After leaving the AMSC AGM in July, a couple of us shareholders were talking in the parking lot - and realized that we each hadn't asked the same question: Why was the shareholders' rights plan cancelled, without explanation, in June? The sole announcement from the company in the June press release was a single statement:American Superconductor's Board of Directors voted on June 20, 2006 to terminate the company's shareholder rights plan (also known as a poison pill) effective as of June 30, 2006.That was it. Intentionally uninformative.Now that it is clear, to me, that anything remotely resembling success with 2g will lead to a demand that the company, by itself, can't possibly meet; the very real concern to me is that the company will be acquired for a relative song by one of The Big Guys. I haven't taken a chance on this hi-tech, hi-risk, game-changing - but still unprofitable - company, just to see it bought out between $10 and $15 or something.Anyone else have an opinion?jp
I haven't taken a chance on this hi-tech, hi-risk, game-changing - but still unprofitable - company, just to see it bought out between $10 and $15 or something.Anyone else have an opinion?Insiders own 27.1% of the company. Institutions own 43.8%. So, the simple answer to your question, for me, is a company opposed buyout would probably not get any insider shares and not enough institutions own the stock to make a buyout probable.The problem you mentioned is real. It would be interesting to know why the pill was dropped.W.D.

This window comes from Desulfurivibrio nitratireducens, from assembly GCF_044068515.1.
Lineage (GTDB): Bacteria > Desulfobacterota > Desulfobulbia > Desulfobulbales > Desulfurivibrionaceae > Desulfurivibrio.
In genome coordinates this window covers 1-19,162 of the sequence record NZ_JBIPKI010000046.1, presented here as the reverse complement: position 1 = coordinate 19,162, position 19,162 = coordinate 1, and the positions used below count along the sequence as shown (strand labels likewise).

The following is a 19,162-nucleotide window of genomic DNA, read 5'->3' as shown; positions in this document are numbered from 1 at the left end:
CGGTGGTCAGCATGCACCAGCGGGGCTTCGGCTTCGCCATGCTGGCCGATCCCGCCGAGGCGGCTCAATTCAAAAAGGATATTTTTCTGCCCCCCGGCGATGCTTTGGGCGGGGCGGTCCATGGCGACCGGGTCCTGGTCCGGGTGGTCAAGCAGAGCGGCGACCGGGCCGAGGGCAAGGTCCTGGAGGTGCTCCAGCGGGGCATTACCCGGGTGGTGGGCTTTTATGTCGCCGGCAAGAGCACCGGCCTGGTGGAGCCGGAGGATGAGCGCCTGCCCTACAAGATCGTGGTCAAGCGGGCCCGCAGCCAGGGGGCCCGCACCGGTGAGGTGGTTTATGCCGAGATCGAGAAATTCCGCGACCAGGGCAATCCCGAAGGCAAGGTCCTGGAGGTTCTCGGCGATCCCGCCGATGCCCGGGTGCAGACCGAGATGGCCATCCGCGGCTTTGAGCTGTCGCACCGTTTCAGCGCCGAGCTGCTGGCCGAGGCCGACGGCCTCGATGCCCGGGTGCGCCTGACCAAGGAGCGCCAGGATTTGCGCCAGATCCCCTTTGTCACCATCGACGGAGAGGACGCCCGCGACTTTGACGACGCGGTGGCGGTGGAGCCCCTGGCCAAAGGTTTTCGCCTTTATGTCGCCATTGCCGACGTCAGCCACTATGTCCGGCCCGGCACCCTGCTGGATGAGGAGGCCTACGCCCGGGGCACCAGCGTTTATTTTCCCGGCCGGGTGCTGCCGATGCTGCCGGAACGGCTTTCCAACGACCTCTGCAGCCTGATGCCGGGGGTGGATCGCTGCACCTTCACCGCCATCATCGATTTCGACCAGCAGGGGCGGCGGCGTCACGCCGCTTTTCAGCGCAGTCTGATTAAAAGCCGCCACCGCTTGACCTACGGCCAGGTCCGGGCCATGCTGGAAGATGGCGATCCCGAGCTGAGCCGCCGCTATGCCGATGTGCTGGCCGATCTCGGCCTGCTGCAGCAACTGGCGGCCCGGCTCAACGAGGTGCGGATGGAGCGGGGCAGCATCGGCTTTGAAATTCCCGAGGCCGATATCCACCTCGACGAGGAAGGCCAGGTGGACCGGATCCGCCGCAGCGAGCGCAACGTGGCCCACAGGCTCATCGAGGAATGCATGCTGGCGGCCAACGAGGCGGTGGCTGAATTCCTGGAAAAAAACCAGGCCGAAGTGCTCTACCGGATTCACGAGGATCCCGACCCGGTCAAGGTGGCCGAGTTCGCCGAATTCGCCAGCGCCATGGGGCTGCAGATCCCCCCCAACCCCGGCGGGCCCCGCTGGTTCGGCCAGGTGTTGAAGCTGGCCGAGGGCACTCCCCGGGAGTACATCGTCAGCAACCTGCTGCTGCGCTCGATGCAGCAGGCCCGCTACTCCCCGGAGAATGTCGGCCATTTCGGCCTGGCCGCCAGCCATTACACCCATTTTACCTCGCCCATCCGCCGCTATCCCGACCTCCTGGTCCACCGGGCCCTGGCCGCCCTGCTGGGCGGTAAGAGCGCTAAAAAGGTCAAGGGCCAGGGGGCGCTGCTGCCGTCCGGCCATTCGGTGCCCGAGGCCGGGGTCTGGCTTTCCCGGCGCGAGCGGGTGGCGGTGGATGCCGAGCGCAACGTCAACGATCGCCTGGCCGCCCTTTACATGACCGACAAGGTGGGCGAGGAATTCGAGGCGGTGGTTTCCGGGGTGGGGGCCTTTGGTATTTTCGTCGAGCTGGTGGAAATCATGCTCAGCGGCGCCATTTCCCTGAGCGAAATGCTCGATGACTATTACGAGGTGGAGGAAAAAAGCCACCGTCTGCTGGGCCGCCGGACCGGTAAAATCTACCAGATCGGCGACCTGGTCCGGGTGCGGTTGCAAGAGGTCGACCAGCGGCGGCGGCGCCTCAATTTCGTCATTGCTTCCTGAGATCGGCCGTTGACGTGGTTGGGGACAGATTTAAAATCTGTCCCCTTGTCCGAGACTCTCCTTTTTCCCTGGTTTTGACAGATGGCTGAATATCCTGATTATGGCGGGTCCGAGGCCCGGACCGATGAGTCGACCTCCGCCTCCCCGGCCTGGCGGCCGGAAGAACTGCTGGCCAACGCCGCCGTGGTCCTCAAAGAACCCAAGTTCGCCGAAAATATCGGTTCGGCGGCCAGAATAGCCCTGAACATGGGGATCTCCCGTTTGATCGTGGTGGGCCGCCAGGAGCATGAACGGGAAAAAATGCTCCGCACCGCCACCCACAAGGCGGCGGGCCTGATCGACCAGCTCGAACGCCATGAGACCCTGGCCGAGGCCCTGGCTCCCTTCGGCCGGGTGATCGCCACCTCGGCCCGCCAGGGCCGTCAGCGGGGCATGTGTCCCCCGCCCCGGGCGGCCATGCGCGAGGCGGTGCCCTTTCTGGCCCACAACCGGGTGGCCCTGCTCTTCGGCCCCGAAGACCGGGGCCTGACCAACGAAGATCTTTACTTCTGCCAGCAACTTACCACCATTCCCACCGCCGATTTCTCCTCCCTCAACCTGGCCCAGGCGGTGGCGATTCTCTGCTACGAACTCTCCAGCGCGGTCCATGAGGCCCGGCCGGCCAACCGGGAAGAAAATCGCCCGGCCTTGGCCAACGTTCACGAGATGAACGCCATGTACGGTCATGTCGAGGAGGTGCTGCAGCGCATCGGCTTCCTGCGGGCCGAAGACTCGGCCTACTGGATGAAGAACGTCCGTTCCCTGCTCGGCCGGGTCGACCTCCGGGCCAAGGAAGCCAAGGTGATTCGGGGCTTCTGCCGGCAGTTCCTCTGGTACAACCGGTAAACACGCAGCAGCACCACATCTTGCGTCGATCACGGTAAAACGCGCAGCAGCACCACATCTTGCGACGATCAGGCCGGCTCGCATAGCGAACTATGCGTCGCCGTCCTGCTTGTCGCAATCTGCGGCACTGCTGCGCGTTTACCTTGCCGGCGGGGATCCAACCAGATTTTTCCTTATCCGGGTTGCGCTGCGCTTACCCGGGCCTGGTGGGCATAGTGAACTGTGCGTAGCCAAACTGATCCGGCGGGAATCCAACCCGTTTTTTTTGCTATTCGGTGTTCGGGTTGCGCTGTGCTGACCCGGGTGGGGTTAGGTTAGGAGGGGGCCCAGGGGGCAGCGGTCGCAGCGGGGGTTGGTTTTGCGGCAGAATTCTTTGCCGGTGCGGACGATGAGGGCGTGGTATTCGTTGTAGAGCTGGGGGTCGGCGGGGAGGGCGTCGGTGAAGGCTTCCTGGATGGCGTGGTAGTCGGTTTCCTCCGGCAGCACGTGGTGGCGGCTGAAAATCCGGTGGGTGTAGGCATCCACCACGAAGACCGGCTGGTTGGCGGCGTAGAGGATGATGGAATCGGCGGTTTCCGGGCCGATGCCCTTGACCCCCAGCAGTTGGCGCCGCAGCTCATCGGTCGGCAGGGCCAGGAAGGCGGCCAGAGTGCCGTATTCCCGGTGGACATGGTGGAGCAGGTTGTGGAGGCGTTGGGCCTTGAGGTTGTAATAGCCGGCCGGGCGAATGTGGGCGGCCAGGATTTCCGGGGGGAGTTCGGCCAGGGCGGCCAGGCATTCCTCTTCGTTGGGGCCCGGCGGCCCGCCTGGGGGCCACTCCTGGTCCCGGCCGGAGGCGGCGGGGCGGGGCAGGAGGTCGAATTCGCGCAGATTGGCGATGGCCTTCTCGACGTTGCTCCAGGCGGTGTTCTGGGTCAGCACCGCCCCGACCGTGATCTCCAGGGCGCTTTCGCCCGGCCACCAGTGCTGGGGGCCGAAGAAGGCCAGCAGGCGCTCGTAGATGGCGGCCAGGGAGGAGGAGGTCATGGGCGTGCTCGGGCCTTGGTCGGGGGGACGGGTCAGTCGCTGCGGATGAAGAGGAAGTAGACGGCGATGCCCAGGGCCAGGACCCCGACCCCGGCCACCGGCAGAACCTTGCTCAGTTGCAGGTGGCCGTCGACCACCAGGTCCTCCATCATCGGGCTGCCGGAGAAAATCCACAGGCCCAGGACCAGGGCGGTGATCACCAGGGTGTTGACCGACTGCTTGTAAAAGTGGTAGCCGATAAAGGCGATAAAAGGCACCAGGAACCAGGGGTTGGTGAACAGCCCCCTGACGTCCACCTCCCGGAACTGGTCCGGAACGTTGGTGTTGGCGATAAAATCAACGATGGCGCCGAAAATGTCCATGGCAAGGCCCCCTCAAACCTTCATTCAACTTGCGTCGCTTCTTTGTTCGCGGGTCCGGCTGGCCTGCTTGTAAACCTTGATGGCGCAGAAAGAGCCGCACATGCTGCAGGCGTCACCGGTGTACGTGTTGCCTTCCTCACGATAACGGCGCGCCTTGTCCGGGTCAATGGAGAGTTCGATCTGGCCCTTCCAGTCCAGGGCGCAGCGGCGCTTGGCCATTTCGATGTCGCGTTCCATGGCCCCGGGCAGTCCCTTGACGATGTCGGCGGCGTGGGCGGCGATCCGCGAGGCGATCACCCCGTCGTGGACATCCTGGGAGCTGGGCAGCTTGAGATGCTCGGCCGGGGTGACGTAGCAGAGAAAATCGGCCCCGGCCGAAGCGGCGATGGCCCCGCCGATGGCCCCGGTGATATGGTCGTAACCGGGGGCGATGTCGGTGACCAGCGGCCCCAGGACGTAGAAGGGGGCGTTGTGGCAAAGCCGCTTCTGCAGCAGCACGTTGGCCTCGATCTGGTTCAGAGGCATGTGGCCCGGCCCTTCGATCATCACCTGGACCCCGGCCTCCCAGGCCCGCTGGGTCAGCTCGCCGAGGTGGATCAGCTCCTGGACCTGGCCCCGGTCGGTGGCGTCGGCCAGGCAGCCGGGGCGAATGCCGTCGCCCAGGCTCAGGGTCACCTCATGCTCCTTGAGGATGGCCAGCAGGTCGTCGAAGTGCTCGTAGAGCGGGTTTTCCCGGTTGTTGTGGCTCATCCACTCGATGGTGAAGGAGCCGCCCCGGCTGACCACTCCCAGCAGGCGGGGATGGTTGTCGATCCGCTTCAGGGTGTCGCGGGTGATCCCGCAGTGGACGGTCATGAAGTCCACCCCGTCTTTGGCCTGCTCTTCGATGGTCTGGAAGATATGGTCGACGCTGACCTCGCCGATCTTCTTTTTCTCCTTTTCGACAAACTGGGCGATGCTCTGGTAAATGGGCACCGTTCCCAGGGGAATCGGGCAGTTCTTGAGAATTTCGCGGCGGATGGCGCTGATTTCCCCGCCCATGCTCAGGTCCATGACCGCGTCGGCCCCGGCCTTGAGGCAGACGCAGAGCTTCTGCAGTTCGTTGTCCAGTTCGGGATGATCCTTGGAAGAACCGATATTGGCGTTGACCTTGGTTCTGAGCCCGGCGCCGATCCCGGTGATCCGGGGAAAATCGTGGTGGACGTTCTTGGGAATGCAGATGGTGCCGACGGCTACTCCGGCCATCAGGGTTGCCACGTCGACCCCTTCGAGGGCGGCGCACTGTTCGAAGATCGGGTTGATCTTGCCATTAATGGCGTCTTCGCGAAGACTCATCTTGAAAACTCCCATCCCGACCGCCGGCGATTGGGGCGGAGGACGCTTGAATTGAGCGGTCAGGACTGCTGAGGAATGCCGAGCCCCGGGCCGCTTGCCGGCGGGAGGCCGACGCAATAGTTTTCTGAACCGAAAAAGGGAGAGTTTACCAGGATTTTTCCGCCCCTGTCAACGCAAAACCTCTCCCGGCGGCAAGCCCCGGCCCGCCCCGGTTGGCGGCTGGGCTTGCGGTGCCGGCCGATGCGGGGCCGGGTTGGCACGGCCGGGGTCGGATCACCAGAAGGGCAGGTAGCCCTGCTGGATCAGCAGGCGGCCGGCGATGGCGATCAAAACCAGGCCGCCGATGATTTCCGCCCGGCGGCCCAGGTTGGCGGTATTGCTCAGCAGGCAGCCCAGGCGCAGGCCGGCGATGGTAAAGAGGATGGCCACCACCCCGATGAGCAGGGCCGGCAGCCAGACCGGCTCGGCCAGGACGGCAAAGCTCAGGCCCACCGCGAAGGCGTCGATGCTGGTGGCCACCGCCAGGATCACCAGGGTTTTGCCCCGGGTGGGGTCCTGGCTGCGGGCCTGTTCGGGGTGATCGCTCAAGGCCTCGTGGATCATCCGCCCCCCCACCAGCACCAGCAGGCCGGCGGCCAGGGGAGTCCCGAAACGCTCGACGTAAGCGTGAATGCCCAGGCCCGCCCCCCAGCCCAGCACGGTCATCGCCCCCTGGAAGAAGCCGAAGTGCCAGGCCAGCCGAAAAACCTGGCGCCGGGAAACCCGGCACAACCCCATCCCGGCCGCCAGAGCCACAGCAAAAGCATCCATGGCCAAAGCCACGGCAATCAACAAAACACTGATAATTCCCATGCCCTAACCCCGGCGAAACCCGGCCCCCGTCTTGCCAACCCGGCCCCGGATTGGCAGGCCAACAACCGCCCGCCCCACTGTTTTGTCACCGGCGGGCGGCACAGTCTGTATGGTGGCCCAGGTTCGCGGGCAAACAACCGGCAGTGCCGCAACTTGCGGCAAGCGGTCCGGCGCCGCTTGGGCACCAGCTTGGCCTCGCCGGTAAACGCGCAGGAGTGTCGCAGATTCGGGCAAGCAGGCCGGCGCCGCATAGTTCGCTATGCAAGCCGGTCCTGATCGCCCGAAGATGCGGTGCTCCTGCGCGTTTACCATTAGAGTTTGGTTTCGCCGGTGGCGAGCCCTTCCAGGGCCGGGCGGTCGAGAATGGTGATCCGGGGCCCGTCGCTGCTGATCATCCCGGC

Where do you get your number of 21% inside ownership!? I checked the Wall St. J. and typed in AMSC in the box labeled Quotes and Research and then under "Key Facts" it lists an inside ownership of about 1.5%.
Yahoo provides yet a third set of numbers:% Held by Insiders4: 5.21%% Held by Institutions4: 51.00%4 = Data provided by ComputershareWho is one to believe??jp
I usually provide links. Sorry for the oversight. The 27.1% number comes from Yahoo:http://finance.yahoo.com/q/ks?s=amsc&partner=mfW.D.
I noticed that press release the day it came out also. I suspect that was pushed by some of the institutional owners. I've considered AMSC a relatively safe investment (not likely to drop to zero) because it's technology is so valuable and it's price is so cheap. A Sr. VP at GE could buy the company and put it on his entertainment expense report.I think AMSC has a shot at becoming a $5B to $10B company over the next 10 to 15 years. On the other hand, working over a saftey net isn't all bad. Doug
Best Of |
Favorites & Replies |
Start a New Board |
My Fool |